Maryland Gov. Harry Hughes yesterday ordered a 20-day halt on all withdrawals from troubled Community Savings & Loan Association of Bethesda.
The governor acted at the request of Community President Clayton McCuistion, who wrote Hughes yesterday citing "heavy withdrawals due in large part to recent publicity surrounding the federal requirement that Community divest" its $1.5 billion real estate subsidiary.
Community has been told by the Federal Home Loan Bank Board that it cannot qualify for federal deposit insurance until it disposes of Equity Programs Investment Corp. (EPIC), a Virginia real estate investment company owned by Community.
EPIC disclosed on Friday that it is unable to pay some of its debts, setting off heavy withdrawals at all six Community branches in the Washington suburbs over the weekend and again yesterday.
Even though withdrawals from Community were already limited by state order to $1,000 per month from most accounts, depositors continued to drain away as much cash as possible, prompting Hughes to use his emergency powers to halt all withdrawals. The governor, in his executive order, said, "An emergency exists with respect to Community Savings & Loan Association in that the welfare of the depositors is threatened by an actual or impending impairment of liquidity."
Community is one of the largest Maryland savings and loans that has not yet received either conditional or final approval for federal deposit insurance, which all state S&Ls are required to get by year-end.
Community's finances began to unravel last Wednesday when McCuistion disclosed that federal regulators were pressing for the sale of the real estate venture. Two days later, he announced that EPIC was delinquent on some payments due on about $1 billion in mortgage-backed securities.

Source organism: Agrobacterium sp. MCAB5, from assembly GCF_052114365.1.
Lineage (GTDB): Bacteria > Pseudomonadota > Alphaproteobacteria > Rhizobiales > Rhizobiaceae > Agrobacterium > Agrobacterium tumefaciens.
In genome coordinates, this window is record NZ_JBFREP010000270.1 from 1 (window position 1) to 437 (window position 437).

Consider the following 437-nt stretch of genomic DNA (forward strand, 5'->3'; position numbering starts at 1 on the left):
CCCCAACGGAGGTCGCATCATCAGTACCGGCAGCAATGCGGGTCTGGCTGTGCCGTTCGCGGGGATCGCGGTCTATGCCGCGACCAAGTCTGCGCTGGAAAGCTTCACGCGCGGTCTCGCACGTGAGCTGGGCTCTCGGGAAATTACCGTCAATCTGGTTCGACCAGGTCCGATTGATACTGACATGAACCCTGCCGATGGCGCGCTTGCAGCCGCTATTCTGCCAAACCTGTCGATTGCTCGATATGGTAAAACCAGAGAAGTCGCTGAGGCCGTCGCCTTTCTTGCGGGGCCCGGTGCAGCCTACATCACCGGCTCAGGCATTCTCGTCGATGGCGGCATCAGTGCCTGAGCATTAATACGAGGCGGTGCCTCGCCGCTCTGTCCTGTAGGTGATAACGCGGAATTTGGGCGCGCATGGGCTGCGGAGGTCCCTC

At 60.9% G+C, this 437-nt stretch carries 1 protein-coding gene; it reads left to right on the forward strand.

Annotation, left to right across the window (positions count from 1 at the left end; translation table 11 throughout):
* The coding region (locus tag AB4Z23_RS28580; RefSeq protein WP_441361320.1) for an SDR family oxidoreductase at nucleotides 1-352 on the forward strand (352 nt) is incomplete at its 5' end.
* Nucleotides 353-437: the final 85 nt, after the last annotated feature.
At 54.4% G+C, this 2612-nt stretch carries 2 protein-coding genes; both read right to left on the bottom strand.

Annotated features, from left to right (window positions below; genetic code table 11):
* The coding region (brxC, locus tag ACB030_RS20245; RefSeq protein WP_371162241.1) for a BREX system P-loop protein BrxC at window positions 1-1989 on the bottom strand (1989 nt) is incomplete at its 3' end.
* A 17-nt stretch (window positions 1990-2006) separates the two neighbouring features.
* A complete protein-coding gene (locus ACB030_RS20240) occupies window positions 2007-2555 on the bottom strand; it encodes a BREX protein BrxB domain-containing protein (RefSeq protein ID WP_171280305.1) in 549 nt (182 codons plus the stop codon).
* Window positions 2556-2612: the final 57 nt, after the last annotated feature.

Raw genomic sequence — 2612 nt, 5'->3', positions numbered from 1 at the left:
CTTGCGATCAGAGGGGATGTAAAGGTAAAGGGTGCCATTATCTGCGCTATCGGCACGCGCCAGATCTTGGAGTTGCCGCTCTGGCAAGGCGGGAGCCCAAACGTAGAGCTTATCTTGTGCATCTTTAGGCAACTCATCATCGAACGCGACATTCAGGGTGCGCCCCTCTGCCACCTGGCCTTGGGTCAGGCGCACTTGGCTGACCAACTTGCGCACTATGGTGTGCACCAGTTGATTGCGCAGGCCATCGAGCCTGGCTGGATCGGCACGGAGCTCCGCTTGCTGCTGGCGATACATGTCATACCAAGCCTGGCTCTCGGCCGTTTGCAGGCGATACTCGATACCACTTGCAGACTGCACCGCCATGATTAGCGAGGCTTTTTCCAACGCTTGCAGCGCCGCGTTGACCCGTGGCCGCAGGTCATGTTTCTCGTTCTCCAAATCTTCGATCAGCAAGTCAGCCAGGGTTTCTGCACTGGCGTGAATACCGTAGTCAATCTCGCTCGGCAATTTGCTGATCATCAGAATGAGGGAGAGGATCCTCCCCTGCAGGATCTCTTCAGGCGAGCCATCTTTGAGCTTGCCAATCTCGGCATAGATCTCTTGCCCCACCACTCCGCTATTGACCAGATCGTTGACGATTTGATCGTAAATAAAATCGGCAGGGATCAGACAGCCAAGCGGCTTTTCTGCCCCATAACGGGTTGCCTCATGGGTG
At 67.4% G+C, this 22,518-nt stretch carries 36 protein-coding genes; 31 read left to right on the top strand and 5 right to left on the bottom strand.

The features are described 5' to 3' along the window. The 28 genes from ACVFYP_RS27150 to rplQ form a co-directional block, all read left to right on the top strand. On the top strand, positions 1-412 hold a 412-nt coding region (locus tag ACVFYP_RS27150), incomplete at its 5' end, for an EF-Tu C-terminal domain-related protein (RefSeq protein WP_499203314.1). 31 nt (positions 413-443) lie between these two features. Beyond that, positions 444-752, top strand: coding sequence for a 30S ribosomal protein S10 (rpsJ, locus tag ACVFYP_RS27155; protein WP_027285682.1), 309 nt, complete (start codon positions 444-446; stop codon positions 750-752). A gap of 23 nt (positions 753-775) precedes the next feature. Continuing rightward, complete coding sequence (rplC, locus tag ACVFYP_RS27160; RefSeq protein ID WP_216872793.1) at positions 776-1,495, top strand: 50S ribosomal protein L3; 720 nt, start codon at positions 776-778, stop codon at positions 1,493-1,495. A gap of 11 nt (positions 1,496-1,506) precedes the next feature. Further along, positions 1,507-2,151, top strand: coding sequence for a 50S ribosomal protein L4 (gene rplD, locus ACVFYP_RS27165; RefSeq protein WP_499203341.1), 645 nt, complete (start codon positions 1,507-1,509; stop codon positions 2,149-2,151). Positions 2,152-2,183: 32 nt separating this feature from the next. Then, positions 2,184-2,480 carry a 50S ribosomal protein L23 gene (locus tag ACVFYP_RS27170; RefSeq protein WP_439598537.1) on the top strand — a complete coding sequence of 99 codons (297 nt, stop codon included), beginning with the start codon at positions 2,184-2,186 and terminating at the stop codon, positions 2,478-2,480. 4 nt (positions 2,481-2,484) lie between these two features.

In his letter to the governor, McCuistion said Community is "actively pursuing negotiations with a number of interested parties" to sell EPIC. "These negotiations cannot succeed in an atmosphere of public panic, which is the natural result of continuing media coverage of lines at our branches," he said.
It could not be learned last night how much money has been withdrawn from the thrift, which had 28,600 accounts and assets of $443 million at the end of July.
Norm Silverstein, spokesman for the Maryland Deposit Insurance Fund, the state agency insuring deposits up to $100,000 at institutions that have not obtained federal insurance, said: "We have no evidence that this problem has spilled over to any other savings and loan, nor should it. EPIC is a situation that is unique."
Depositors in lines at community yesterday said they understood that the state agency was standing behind Community, but intended to withdraw their money anyway.
Debra Cloud, 24, an X-ray technician from Bowie, said she opened her $10,500 account at Community in June. Yesterday, she closed it. (Deposits made after Hughes imposed the limit on withdrawals last spring -- known as "new money" -- are exempt from the $1,000 withdrawal limit regulation.) "I'm going to go put it in something that's federally insured," she said.
Charles Meehan, 66, of Bowie, said he is confident that the new Maryland Deposit Insurance Corp. is protecting his money adequately. But he still came to a Community Savings & Loan branch yesterday to withdraw as much of his funds as possible. "We've been scared by the television [reports] and the media," he said. "My wife more than me."
Ken Smith, 21, of Crofton, stood in line as well, but he said he was just there to cash his paycheck, not to close the account he has had there since 1978. "Harry Hughes has this covered by the MDIC," Smith said. "It's kinda dumb to yank all your money out when all you'll do is make it more unstable. If you can't trust in the full faith and credit of the state of Maryland, who can you trust?"
The order issued by Hughes generally prohibits all withdrawals from all accounts. It allows Community to pay out funds for construction and real estate loans if such payments "will protect or enhance the value" of the association's assets.